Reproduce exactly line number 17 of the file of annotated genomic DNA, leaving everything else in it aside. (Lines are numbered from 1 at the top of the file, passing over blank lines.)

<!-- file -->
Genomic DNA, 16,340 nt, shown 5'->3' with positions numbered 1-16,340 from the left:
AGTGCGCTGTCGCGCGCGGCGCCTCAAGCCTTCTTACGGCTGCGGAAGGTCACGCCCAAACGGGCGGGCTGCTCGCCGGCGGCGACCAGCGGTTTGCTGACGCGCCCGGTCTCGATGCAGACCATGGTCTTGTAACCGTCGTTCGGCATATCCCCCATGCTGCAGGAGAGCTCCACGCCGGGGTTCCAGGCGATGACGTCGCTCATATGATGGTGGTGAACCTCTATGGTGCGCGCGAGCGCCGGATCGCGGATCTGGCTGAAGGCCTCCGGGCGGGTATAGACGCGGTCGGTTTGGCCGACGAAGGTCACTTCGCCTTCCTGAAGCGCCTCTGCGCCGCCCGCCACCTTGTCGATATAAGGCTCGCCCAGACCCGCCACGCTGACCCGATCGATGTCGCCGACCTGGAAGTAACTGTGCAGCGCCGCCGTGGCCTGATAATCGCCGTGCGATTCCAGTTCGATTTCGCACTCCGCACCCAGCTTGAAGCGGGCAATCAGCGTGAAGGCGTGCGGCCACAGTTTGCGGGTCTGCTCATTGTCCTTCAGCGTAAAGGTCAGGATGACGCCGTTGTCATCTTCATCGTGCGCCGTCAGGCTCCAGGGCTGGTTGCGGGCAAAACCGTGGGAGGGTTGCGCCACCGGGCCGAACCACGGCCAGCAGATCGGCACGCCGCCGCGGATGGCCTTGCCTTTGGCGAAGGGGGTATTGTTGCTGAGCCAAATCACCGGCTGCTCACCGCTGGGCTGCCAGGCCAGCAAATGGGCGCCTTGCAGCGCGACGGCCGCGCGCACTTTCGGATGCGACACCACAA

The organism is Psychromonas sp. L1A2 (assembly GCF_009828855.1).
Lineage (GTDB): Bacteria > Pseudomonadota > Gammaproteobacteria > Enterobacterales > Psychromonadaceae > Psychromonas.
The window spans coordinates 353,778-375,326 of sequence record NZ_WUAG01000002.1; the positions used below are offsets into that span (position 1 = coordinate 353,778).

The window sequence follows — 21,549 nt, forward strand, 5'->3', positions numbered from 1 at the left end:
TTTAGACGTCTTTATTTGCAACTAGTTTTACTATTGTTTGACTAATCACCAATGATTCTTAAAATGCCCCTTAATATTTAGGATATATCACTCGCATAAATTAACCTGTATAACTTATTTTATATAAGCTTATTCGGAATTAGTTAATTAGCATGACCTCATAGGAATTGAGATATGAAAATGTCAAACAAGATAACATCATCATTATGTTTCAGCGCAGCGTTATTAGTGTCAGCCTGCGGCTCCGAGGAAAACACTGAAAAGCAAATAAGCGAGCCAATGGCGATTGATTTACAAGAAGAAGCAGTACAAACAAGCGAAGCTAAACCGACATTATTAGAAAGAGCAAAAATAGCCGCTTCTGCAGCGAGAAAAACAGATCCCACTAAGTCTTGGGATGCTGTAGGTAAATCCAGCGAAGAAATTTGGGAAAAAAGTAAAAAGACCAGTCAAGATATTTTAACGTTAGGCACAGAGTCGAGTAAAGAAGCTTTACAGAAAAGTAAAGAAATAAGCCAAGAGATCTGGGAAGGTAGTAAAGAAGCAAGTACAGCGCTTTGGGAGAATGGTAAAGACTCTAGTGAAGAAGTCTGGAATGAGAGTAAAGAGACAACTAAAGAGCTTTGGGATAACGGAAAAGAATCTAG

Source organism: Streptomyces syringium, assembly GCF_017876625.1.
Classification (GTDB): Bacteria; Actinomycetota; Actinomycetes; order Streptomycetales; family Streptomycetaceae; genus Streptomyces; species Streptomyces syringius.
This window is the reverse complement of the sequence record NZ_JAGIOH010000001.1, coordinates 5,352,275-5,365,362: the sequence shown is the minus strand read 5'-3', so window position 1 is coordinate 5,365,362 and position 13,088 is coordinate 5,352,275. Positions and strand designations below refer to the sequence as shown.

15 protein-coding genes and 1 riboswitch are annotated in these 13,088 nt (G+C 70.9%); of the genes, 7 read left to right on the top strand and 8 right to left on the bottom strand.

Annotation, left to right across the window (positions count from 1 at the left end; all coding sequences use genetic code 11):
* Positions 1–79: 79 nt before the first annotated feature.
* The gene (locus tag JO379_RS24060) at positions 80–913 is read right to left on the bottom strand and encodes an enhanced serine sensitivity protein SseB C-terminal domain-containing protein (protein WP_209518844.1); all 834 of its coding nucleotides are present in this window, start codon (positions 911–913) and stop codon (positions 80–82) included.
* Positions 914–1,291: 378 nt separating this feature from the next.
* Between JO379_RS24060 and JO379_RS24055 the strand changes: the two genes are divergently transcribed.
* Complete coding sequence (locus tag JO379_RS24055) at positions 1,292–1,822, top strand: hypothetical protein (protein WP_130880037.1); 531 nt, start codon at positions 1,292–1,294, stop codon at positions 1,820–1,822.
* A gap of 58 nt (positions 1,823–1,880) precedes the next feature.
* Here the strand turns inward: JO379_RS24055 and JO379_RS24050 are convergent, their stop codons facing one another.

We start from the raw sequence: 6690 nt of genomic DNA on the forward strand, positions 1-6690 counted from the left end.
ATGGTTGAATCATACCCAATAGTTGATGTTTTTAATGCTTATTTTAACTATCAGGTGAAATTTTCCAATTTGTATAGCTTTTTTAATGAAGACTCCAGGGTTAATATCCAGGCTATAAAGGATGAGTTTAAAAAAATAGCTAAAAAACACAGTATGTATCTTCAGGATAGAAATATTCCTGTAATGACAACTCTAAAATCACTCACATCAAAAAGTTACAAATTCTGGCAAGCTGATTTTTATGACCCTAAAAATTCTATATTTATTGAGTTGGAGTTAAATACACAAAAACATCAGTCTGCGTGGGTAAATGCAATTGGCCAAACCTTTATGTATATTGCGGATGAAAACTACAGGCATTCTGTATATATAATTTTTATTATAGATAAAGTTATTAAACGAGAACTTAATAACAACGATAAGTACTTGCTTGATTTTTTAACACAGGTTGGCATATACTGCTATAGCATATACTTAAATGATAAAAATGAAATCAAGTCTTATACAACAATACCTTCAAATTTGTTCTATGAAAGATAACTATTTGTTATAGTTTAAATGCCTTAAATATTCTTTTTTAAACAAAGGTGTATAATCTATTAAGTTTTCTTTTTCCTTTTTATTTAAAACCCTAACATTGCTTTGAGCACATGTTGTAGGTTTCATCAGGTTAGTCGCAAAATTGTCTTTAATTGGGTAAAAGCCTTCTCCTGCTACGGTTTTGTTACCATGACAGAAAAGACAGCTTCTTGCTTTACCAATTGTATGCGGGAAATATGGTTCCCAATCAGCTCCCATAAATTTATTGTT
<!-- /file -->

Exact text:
* Complete coding sequence (locus tag JO379_RS24055) at positions 1,292–1,822, top strand: hypothetical protein (protein WP_130880037.1); 531 nt, start codon at positions 1,292–1,294, stop codon at positions 1,820–1,822.